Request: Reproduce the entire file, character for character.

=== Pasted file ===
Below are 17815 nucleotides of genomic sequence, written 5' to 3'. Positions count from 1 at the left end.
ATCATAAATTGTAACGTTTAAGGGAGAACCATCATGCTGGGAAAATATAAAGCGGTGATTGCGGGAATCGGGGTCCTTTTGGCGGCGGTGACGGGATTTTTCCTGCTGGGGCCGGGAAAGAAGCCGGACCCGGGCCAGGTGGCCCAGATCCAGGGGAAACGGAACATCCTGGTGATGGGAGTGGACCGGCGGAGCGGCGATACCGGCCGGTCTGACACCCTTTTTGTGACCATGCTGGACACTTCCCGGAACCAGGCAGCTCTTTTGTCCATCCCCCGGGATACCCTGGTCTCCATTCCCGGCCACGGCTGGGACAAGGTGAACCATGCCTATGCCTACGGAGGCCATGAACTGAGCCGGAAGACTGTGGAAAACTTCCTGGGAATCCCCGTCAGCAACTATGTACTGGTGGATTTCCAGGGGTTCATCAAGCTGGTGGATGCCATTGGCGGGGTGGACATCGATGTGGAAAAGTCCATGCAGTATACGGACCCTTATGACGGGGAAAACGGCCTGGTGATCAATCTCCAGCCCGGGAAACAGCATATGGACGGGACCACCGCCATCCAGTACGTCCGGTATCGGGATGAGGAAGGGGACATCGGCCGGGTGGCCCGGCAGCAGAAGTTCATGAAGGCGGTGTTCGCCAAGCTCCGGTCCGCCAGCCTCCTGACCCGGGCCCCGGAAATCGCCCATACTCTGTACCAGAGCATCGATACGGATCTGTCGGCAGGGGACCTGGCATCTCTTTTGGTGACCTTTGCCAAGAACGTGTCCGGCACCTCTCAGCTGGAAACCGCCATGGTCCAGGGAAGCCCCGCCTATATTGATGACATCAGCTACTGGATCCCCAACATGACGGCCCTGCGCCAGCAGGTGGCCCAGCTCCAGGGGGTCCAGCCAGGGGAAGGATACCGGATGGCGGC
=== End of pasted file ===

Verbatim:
Below are 17815 nucleotides of genomic sequence, written 5' to 3'. Positions count from 1 at the left end.
ATCATAAATTGTAACGTTTAAGGGAGAACCATCATGCTGGGAAAATATAAAGCGGTGATTGCGGGAATCGGGGTCCTTTTGGCGGCGGTGACGGGATTTTTCCTGCTGGGGCCGGGAAAGAAGCCGGACCCGGGCCAGGTGGCCCAGATCCAGGGGAAACGGAACATCCTGGTGATGGGAGTGGACCGGCGGAGCGGCGATACCGGCCGGTCTGACACCCTTTTTGTGACCATGCTGGACACTTCCCGGAACCAGGCAGCTCTTTTGTCCATCCCCCGGGATACCCTGGTCTCCATTCCCGGCCACGGCTGGGACAAGGTGAACCATGCCTATGCCTACGGAGGCCATGAACTGAGCCGGAAGACTGTGGAAAACTTCCTGGGAATCCCCGTCAGCAACTATGTACTGGTGGATTTCCAGGGGTTCATCAAGCTGGTGGATGCCATTGGCGGGGTGGACATCGATGTGGAAAAGTCCATGCAGTATACGGACCCTTATGACGGGGAAAACGGCCTGGTGATCAATCTCCAGCCCGGGAAACAGCATATGGACGGGACCACCGCCATCCAGTACGTCCGGTATCGGGATGAGGAAGGGGACATCGGCCGGGTGGCCCGGCAGCAGAAGTTCATGAAGGCGGTGTTCGCCAAGCTCCGGTCCGCCAGCCTCCTGACCCGGGCCCCGGAAATCGCCCATACTCTGTACCAGAGCATCGATACGGATCTGTCGGCAGGGGACCTGGCATCTCTTTTGGTGACCTTTGCCAAGAACGTGTCCGGCACCTCTCAGCTGGAAACCGCCATGGTCCAGGGAAGCCCCGCCTATATTGATGACATCAGCTACTGGATCCCCAACATGACGGCCCTGCGCCAGCAGGTGGCCCAGCTCCAGGGGGTCCAGCCAGGGGAAGGATACCGGATGGCGGC